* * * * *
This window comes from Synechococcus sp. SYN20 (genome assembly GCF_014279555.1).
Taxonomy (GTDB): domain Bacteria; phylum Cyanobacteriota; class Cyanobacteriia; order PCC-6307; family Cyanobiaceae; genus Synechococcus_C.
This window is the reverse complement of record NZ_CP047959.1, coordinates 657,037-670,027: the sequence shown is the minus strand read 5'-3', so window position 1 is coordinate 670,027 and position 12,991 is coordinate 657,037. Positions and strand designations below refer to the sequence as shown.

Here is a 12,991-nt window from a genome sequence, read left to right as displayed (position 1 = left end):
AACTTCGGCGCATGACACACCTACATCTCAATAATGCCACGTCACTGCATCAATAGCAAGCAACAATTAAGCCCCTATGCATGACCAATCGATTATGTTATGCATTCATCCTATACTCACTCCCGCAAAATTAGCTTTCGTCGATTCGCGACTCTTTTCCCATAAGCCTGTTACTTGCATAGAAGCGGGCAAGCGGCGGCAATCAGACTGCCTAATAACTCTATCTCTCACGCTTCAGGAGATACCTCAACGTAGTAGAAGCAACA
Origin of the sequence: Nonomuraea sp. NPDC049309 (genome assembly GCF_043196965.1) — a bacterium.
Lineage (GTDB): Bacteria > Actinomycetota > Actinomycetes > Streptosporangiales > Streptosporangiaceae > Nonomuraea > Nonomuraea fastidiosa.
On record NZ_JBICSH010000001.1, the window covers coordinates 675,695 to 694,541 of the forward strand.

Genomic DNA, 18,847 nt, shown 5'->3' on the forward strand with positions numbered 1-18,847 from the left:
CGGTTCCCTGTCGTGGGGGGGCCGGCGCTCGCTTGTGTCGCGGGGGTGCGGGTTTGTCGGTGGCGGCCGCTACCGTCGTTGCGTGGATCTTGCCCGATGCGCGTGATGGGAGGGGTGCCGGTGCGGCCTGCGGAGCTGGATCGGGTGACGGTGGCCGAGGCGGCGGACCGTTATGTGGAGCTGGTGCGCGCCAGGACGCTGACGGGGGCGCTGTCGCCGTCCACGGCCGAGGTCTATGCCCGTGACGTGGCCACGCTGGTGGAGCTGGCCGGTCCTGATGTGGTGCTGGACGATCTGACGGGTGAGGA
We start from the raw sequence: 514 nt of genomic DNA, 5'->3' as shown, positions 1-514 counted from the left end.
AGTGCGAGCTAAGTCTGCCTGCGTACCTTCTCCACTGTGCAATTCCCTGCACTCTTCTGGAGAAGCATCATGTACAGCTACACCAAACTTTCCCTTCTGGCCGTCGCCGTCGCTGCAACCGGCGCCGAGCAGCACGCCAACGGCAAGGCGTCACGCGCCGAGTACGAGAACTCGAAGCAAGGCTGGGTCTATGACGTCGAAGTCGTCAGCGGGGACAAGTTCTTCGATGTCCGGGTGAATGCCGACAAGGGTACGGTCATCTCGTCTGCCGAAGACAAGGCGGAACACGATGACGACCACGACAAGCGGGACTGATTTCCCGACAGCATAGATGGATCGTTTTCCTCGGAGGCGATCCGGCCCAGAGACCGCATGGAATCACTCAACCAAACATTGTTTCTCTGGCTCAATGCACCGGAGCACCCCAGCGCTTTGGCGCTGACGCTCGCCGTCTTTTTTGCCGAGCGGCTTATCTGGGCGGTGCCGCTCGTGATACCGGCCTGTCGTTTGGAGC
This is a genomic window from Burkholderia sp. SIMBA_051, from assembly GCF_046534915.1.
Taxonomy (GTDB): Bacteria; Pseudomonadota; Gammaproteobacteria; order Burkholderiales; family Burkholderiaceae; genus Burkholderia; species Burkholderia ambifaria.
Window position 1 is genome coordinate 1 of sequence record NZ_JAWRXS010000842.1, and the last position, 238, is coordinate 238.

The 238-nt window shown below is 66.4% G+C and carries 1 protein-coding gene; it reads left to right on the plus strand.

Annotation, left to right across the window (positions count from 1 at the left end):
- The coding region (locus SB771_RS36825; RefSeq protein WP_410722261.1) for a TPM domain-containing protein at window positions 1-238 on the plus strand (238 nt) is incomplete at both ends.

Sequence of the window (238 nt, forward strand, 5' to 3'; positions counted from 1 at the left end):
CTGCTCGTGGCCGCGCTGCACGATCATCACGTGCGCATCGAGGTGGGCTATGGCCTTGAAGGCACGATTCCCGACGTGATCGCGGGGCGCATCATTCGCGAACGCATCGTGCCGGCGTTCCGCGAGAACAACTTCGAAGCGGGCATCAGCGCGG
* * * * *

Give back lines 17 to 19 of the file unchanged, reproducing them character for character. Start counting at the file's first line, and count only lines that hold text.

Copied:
Annotation, left to right across the window (positions count from 1 at the left end):
- The coding region (locus SB771_RS36825; RefSeq protein WP_410722261.1) for a TPM domain-containing protein at window positions 1-238 on the plus strand (238 nt) is incomplete at both ends.

Sequence of the window (238 nt, forward strand, 5' to 3'; positions counted from 1 at the left end):